Wednesday, December 1, 2010

How the Eye Works

My optometrist helped me simplify this technical subject to the point where I almost get it.  Here goes.

There are rods and cones in the retina of the eye.  Rods are light/dark receptors.  Cones are colour receptors.  The human eye is designed in such a way that the rods vastly outnumber the cones.  This means that the eye is most sensitive to light/dark contrast.  Colour is second in sensitivity.  This is not to say that an individual can't be in love with colour.  However, even their eye is designed to be most sensitive to light/dark.

The implication to this design is that a painting with high light/dark (or value) contrast will attract people most.  For example, a painting with a few interesting shapes with high light/dark contrast will attract a viewer's eye from across the room - where colour is not seen.  After being attracted from across the room the viewer moves to the painting where the colour strategy becomes visible.  So get the light/dark value design with a few interesting shapes established.  Squinting is of supreme value here. Then apply the colour.

The colour application to a value plan gives many artists trouble.  In monochromatic, most do not have too much trouble.  In colour, reds, greens etc. fool many people.  These are middle value and tend to be applied too dark.  A good value scale will help with this.  Another tool for those of you who are studious is shown below.  I use this regularly when I teach.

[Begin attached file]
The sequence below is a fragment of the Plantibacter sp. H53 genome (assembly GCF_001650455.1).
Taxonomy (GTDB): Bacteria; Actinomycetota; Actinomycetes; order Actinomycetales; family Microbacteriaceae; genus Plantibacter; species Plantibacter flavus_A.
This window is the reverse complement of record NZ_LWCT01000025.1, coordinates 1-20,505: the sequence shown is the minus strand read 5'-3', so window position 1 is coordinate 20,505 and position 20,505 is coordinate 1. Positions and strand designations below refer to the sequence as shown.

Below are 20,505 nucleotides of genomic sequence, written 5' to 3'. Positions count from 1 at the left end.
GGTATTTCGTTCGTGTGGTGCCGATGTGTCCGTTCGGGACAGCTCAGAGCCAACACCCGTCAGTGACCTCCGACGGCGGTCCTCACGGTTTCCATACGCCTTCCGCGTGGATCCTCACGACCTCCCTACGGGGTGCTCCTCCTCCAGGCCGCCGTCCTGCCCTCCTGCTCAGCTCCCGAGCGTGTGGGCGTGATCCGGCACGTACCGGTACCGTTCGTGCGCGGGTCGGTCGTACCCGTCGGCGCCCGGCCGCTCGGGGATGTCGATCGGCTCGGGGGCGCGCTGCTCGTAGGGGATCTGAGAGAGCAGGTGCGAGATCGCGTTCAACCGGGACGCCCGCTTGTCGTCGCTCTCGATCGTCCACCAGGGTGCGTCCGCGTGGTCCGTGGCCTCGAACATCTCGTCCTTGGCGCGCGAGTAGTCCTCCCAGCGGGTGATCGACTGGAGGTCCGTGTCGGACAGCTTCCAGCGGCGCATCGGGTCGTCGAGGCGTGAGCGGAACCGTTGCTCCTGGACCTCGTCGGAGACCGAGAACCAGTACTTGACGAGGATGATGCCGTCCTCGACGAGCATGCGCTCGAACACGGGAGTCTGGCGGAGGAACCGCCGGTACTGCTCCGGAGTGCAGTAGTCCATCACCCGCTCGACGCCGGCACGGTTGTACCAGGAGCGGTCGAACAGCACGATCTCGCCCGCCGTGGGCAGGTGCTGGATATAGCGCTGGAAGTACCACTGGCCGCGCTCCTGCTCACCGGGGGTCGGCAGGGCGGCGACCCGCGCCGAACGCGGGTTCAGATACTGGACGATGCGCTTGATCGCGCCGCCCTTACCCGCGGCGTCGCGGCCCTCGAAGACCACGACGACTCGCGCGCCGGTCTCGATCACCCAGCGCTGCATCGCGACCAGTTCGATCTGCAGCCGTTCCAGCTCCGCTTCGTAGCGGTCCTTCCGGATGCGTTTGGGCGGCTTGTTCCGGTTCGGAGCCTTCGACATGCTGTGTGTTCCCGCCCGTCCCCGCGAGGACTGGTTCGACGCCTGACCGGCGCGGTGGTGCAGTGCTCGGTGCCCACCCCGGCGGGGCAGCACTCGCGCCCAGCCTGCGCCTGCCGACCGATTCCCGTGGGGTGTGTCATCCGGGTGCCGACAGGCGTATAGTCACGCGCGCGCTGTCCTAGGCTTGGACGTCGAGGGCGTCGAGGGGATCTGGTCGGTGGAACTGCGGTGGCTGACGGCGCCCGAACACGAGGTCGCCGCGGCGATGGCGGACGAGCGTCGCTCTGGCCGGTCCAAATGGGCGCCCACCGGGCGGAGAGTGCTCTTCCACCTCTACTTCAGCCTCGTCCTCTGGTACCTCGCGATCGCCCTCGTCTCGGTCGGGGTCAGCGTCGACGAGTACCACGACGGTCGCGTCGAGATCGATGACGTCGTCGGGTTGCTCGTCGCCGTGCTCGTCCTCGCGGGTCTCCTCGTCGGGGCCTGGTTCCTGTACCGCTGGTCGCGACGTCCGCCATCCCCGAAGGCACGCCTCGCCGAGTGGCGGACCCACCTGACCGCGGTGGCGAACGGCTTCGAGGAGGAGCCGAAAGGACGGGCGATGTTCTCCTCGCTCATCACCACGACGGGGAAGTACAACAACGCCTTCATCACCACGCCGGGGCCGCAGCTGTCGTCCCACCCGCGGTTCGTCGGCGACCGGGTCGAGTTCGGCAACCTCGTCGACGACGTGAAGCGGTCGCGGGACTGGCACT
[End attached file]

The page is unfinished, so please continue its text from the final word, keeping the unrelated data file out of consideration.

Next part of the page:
Practical Colour Wheel with Pigments

This is an approximation of the values or specific pigments.  I have a much more detailed version for anyone requesting it.

I digress.  The retina of the eye occupies quite a small area.  Perhaps like a postage stamp.  The lens of the eye focuses the light image on the retina.  To understand the implication of this pretend you are my student.  I ask you to stare me in the eye.  Then I ask you "which eye are you looking at?"  You will realize that you can only focus on one eye at a time.  Then I ask you keep looking at the chosen eye, and describe to me what else you see.  You see all the other background, but it is out of focus.  This is another way of saying that the edges are soft.  The eye is attracted to a hard edge.

So now you have two powerful tools to help you construct a painting in such a way as to attract the viewer from afar, then to guide the eye to where you want it to go.


  1. Wow! This is really helpful. Thanks!

  2. That's great Karla. It is quite a comparison to how the camera works.